In emergency medicine, the quality of pain management of the acutely injured patient has steadily matured over the past two decades. Instead of a strategy that leaned heavily on opioids, we have progressed to multimodal pathways that consist of various medications (opioids, ketamine, nonsteroidal anti-inflammatory drugs, acetaminophen, etc.) as well as ultrasound-guided nerve blocks (UGNBs). Our center has incorporated UGNBs into our practice for more than a decade to achieve optimal pain control, and most of our clinicians (including residents, physician assistants, and nurse practitioners) have become facile in ED-based blocks for numerous injuries. We have been fortunate to teach numerous clinicians the basics of UGNBs and allow them to develop comfort with the skill set needed for optimal acute pain management.
Explore This IssueACEP Now: Vol 38 – No 09 – September 2019
This series of articles—starting with the ultrasound-guided femoral nerve block—will discuss common errors that we have seen from our learners. We hope that these minor adjustments in technique will improve UGNB efficacy and spur more clinicians to incorporate these techniques into their armamentarium for optimal pain management.
The goal of the ultrasound-guided femoral nerve block is to offer partial pain control for acute hip fracture (including femoral neck and intertrochanteric fracture). A single injection block performed at the bedside can reduce pain by about 50 percent and decreases IV pain medication requirements. Some data suggest that early ultrasound-guided femoral nerve blocks in patients with hip fractures may improve functional outcomes.1-3
Classically, the femoral nerve sits just lateral to the femoral artery and is held in close approximation to the Iliac muscle by the fascia iliaca. Placing the ultrasound probe just below the inguinal crease with the probe marker aimed to the patient’s right allows clear visualization of relevant anatomy. The fascia iliaca is the key structure to identify when performing the ultrasound-guided femoral nerve block (see Figures 1 and 2). For a successful ultrasound-guided nerve block, the goal is to place the tip of your needle just under the fascia iliaca. Once in the proper location, injection of anesthetic (or normal saline for hydrodissection) will be clearly seen as black (anechoic) fluid that will spread between the fascial plane and the iliacus muscle. With this technique, the needle stays far away from both the femoral nerve and artery, improving procedural safety (see Figure 3). Also, to prevent exceeding the maximal suggested dosing of anesthetics, we recommend referring to a dosing guide when performing any block (http://highlandultrasound.com/med-guide). To simplify the math, in a patient over 50 kg, you can safely deliver either 20 ml of 0.5% bupivicaine or 1% lidocaine.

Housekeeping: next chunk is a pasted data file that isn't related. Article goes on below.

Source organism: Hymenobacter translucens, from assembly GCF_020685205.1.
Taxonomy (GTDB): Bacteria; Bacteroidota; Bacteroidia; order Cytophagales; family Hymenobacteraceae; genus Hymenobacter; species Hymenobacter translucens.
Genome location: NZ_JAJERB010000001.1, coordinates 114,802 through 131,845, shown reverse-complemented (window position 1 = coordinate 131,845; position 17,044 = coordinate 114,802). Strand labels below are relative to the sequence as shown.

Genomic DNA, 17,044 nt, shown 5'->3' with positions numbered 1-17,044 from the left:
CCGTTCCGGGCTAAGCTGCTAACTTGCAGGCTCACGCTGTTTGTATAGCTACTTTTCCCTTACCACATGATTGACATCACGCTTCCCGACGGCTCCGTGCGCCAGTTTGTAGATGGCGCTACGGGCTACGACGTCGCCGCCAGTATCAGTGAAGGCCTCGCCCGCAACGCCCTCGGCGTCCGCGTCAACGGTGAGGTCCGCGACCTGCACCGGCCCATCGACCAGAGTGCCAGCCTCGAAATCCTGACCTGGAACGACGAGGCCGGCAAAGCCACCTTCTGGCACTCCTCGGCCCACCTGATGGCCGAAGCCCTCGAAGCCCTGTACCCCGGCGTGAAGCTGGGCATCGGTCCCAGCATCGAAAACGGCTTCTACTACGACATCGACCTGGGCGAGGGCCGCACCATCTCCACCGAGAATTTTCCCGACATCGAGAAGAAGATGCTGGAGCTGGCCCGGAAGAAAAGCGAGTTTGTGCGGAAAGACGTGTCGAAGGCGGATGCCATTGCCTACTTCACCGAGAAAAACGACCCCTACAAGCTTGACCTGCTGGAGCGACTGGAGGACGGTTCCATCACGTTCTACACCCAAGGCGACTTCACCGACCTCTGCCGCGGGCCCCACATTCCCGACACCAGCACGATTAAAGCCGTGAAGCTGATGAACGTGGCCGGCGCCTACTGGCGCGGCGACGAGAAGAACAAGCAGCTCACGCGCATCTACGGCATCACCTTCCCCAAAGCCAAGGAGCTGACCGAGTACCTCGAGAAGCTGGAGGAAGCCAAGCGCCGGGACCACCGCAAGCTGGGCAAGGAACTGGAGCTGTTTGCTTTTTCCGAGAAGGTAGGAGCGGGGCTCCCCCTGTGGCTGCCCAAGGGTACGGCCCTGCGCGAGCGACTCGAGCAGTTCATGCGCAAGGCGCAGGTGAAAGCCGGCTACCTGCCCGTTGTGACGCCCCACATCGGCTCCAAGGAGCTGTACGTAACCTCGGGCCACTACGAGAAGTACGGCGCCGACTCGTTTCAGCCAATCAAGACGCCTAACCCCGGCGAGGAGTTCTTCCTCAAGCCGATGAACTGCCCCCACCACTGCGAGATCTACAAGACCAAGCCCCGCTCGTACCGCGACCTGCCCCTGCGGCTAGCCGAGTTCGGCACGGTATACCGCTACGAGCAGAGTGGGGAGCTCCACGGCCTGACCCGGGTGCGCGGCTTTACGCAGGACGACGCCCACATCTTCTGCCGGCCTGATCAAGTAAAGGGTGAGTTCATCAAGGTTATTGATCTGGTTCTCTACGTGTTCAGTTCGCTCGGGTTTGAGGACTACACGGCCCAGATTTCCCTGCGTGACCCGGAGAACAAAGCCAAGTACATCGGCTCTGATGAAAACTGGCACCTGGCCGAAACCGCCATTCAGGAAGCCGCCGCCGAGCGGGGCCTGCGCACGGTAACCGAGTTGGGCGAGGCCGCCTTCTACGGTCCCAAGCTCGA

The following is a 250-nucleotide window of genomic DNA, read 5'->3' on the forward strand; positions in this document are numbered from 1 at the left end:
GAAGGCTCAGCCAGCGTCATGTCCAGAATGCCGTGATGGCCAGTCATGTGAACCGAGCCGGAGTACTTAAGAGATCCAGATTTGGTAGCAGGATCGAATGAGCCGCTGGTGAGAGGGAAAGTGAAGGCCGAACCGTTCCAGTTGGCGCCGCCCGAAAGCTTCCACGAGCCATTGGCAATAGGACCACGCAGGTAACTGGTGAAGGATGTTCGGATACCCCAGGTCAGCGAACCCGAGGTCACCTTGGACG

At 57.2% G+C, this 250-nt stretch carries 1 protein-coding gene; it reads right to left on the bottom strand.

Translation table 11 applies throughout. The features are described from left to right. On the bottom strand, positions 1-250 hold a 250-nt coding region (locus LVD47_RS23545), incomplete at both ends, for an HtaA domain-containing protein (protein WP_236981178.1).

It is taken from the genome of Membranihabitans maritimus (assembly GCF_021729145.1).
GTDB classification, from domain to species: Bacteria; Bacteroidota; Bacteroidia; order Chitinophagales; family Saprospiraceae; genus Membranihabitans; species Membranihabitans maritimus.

For a more detailed explanation of the procedure, please refer to the previous articles on ultrasound-guided femoral nerve blocks published in ACEP Now (www.acepnow.com/article/ultrasound-guided-femoral-nerve-block).4
In our experience, when novice clinicians are able to locate this classic sonoanatomy, the procedure is often easily performed, leading to low rates of block failure. Unfortunately, we have noticed two common errors when defining the relevant sonoanatomy that can be easily remedied by minor probe manipulations.